Linguistic conflicts

Ethar El-Katatney, award-winning journalist, blogger and author

Ethar El-Katatneyis an award-winning journalist, a blogger, and an author. She has worked as a staff writer at several Egyptian newspapers and magazines and often contributes to a number of International media.

Ethar El-Katatney is an award-winning journalist, a blogger, and an author. She has worked as a staff writer at several Egyptian newspapers and magazines and often contributes to a number of International media. Born in Saudi Arabia, raised in Egypt, and educated in Western schools, El-Katatney travels all over the world for conferences promoting dialogue between different religions and cultures. In this interview she argues that identity-related conflicts in Egypt have increased because of the fear and uncertainty of the people after the revolution, and she considers that the Arabic language does not necessarily work as a peace maker tool in disputes between Arab countries, but that it helps to cut across barriers because it connects them all.

From a conflict transformation perspective, how can we prevent a conflict from turning into violence?

The problem in Egypt is that people are so poor and hungry that they are not going to sit and discuss their ideological differences because they simply have more urgent priorities. However, from my point of view, things that have actually been successful in bringing different people together and interacting are charity projects, no matter where they come from, or peace projects that make them realize that the others are just like them. While giving speeches in schools I realized that talking to people is definitely not enough: Things need to be done in action. Children of schools in Said have to figure out how to live so, when I go there, I try to find a way to bring comfort to them rather than discussing the idea of democracy, for example, that for them is an intangible value that does not affect them in their daily lives.

Would you say that most of current violent conflicts in Egypt are identity-related?

Conflicts related to identity issues have definitely increased in recent times. We have a huge Christian Copt population in our country, at least 10% or 15%, and around fifty churches have been burnt down, one of which was over 1400 years old, older than Islam. I do not think that Muslims hate Copts, it is just the way authority works in Egypt. For example, the boss shouts at their employee, the employee shouts at his wife, the wife shouts at her child… So, since Copts are in conditions of less authority than the Muslims in Egypt because they are a minority, they get shouted at.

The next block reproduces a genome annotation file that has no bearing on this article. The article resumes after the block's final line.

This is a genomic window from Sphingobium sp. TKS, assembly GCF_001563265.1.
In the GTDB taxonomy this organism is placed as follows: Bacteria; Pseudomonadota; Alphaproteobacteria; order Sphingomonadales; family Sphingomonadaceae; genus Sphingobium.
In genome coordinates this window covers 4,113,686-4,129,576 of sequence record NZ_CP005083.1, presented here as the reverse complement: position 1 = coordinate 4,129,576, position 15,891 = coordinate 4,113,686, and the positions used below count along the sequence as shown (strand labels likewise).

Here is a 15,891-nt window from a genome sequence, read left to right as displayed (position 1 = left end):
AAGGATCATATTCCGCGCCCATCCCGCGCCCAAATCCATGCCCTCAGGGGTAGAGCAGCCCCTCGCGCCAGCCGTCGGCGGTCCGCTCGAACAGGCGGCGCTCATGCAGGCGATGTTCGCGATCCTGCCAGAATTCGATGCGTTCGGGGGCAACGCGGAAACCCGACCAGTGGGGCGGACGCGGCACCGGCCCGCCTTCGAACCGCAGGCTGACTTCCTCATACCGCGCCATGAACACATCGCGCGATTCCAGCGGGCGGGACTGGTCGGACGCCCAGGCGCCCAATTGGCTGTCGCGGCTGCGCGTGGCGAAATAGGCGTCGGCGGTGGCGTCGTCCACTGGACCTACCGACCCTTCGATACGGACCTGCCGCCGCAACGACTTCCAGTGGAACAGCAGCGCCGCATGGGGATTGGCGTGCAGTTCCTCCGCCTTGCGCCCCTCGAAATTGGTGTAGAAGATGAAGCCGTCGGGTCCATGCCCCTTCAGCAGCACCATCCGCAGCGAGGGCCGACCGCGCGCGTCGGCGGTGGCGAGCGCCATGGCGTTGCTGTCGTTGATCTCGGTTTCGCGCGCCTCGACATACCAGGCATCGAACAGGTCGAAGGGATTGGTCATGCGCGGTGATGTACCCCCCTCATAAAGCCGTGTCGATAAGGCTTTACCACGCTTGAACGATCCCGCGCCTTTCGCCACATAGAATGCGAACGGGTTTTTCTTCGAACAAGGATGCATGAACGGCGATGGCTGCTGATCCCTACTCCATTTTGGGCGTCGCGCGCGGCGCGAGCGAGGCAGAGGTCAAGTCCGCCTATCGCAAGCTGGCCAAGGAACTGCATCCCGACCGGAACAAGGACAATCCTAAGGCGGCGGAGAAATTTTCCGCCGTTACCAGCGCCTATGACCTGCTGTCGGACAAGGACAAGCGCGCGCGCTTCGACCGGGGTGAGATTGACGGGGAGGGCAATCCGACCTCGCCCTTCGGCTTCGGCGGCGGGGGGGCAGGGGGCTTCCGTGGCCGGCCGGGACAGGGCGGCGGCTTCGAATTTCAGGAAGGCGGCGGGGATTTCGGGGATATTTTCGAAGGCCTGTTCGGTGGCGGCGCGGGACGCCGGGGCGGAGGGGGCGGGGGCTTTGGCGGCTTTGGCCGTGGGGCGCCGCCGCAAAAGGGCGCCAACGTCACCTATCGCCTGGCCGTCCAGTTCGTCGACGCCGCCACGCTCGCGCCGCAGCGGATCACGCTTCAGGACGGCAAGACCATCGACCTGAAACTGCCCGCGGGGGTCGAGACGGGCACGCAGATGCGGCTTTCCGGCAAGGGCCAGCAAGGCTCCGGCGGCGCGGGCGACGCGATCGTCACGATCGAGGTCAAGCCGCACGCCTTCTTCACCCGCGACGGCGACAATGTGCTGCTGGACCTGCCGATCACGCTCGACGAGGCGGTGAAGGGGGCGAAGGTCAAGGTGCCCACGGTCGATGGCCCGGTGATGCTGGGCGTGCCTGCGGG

The language connects all Arab countries so none of them will be isolated from another and this is really useful when you want to engage in peace-building activities

That church was standing for over 1400 years, why was it attacked now?

Because people are afraid. The harder their lives are, the more afraid they are and the more difficult it is for them to try to accept other communities. Now people only want to stay with whoever shares the same identity and ideology, whereas before they would have interesting discussions among each other. For example, someone from the Muslim Brotherhood and someone liberal would come together and have interesting debates, but the more afraid they are the more they retreat back into what they know. Now they only want to watch the television that supports their point of view, they do not want to be intimidated or challenged in any way.

Do you think that sharing an Egyptian identity can unite people professing different religions?

Under the Muslim Brotherhood’s rule, the media narrative placed religion to the forefront. Mursi’s rule created such a polarization that even within Muslims themselves there has been an incredible binary opposition. It’s not only Christians against Muslims, there are also the Muslims who supported this political ideology against the Muslims who did not, and therefore were infidels. Mursi’s speeches always started with God, his narrative was about Muslims and excluded the Christians, some of whom had to escape Egypt. That is why there was an increase in the visual aspects of religion, such as the use of nicab. Now under Al-Sisi the patriotism is being played up again, we are all Egyptians, he tries to bring back inclusiveness but the old narrative still has an impact on people.